Sympathy Cards – What’s Your Grief?

Nobody enjoys composing sympathy cards. It means that someone has died. Someone we care about is hurting. Instead of listing all the ways we could possibly console our dear friend or family member, let’s take a look at what not to say. Sometimes words just pour out of our mouth or pen, that do not diminish the pain someone is feeling. It adds to it. It’s human nature to want to comfort someone, but more often than you think, people make these oversights. Here are a few taboos that we unfortunately have a lapse in our brains and do.

1. Avoid electronic greetings at all costs! You may think it is appropriate to send corporate sympathy cards to say maybe Bob in the cubicle a few rows down, but it is in bad taste. A handwritten card is always the way to go.

2. Do not attempt humor! We instinctively want to cheer people up but maybe save that for a night out with the boys. What you may find to be a funny story may not be the right time for someone who is grieving.

3. Do not rehash the tragedy! Nobody wants to recall all the horrid details about the deceased. Especially if it was tragic and messy. Instead talk about the good memories of that loved one.

4. Don’t compare! “I know someone who”…Enter a tragic story here. This person is in the worst pain imaginable and they don’t want to hear about how someone died worse than your beloved.

5. DO NOT BRING UP DEBTS! Just because Rachael borrowed $100 bucks for that killer outfit does not mean her relatives have to pay for it. Let it go.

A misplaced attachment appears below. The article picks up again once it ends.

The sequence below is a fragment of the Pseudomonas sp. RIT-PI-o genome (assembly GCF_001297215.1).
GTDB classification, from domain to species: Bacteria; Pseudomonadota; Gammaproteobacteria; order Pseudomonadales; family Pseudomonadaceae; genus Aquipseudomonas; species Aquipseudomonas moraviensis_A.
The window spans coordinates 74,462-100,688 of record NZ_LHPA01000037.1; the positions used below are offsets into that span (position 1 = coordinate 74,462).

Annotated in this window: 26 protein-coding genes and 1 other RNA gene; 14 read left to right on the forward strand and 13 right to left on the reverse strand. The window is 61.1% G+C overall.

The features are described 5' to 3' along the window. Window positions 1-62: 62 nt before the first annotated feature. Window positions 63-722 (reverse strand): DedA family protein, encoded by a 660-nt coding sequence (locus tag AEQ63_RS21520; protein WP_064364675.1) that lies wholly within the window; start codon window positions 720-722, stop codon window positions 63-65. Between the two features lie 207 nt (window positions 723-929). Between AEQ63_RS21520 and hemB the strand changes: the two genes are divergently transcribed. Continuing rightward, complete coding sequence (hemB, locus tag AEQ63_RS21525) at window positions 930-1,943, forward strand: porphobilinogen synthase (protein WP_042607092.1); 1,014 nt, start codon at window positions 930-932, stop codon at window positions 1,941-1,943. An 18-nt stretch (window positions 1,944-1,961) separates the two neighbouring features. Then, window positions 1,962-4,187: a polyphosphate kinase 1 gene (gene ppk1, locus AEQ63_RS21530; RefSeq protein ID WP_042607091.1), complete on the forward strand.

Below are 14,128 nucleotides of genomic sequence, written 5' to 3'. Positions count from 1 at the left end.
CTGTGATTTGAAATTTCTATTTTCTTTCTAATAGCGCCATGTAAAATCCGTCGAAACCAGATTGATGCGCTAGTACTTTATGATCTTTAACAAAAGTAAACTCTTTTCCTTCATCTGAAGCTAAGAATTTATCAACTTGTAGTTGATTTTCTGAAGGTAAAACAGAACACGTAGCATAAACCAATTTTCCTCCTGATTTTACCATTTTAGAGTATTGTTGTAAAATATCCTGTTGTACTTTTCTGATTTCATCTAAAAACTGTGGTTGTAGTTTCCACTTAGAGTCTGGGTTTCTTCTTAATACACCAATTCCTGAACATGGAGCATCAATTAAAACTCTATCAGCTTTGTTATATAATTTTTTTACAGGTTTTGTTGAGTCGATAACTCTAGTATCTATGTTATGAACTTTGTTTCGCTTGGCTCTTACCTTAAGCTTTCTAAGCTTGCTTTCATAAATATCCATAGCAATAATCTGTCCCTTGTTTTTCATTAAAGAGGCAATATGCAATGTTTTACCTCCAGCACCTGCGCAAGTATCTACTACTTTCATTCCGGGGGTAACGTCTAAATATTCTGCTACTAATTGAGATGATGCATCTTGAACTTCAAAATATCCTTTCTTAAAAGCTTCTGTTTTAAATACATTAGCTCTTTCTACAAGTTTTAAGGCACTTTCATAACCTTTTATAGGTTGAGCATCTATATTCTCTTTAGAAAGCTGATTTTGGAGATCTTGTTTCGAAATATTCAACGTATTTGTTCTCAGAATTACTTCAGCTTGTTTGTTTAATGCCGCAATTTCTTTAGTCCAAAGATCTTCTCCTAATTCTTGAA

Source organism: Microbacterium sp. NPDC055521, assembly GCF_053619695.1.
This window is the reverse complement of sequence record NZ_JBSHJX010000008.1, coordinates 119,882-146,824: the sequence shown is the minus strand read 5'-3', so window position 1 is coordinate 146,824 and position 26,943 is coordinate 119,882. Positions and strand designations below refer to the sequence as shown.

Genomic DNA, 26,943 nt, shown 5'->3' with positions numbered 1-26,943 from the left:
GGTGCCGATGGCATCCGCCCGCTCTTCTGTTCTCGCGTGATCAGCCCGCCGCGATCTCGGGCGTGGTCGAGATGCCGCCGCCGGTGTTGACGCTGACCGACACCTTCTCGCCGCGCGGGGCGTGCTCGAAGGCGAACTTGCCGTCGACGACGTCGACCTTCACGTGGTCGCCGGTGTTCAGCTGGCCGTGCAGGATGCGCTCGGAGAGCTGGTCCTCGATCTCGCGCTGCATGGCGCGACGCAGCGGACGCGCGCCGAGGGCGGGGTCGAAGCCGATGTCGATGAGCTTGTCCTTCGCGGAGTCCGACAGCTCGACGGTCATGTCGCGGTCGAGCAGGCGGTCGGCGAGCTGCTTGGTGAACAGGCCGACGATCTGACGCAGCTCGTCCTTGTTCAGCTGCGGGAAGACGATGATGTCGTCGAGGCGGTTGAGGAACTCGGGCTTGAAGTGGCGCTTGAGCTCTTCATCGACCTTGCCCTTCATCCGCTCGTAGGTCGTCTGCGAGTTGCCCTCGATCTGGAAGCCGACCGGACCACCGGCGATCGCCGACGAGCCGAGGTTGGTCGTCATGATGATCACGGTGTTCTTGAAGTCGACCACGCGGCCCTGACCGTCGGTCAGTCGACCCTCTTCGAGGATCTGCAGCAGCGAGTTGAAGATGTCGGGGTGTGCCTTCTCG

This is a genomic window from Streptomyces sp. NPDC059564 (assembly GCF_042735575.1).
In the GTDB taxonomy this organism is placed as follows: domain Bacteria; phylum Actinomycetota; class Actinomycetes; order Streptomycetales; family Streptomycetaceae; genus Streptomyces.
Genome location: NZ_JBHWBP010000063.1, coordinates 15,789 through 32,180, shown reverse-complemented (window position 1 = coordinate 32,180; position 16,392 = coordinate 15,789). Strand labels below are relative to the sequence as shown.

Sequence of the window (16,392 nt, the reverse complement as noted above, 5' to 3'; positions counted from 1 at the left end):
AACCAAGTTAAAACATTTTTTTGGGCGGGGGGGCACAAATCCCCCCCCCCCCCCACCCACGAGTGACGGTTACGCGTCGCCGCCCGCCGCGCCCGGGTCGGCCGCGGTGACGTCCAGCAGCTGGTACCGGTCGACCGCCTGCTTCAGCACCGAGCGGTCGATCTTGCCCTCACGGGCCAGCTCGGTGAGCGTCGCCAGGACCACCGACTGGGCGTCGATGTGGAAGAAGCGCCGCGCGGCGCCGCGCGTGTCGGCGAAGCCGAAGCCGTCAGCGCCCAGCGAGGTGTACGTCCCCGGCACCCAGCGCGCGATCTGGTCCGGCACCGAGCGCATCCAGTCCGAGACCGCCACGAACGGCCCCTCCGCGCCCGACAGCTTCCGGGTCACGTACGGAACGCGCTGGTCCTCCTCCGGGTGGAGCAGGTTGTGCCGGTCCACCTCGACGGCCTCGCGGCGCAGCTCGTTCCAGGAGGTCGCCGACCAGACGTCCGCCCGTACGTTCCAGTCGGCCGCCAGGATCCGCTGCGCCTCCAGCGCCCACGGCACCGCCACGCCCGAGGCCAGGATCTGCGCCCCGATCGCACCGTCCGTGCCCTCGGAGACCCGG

A few more sentences you may not want to throw out there are the clichéd “I know how you feel”. You don’t know how they feel. “At least he or she lived a good life”. “He or she is in a better place”. No, to the grieving person they should be here. “It will get easier”, “It was God’s will” and the classic “I know something good will come of this”. Can you predict the future? Many people may question their faith at the loss of a loved one. You will truly never know how someone may interpret these phrases. Give them a break people and keep it simple. Offer a sympathy card with words from the heart, your friendship and time.

6 thoughts on “Sympathy Cards – What’s Your Grief?”

  1. Funny that most people know these rules and have been on the other end when a loved one has died and know they are not comforting, in fact quite the opposite, yet we still fall back on some of those old cliched lines. It’s human nature to try and talk and fill the void in an uncomfortable situation. The KISS principle is key here! A simple “I’m sorry for your loss” is enough.

  2. Sympathy cards are always the toughest to fill out – it is hard to find the right words to attempt to comfort someone in such a difficult time.

  3. I used to always say…He/She is in a better place. It never occurred to me that that wasn’t the “right” thing to say but now I just say how sorry I am and that they are in my thoughts and prayers.

Leave a Reply

Your email address will not be published. Required fields are marked *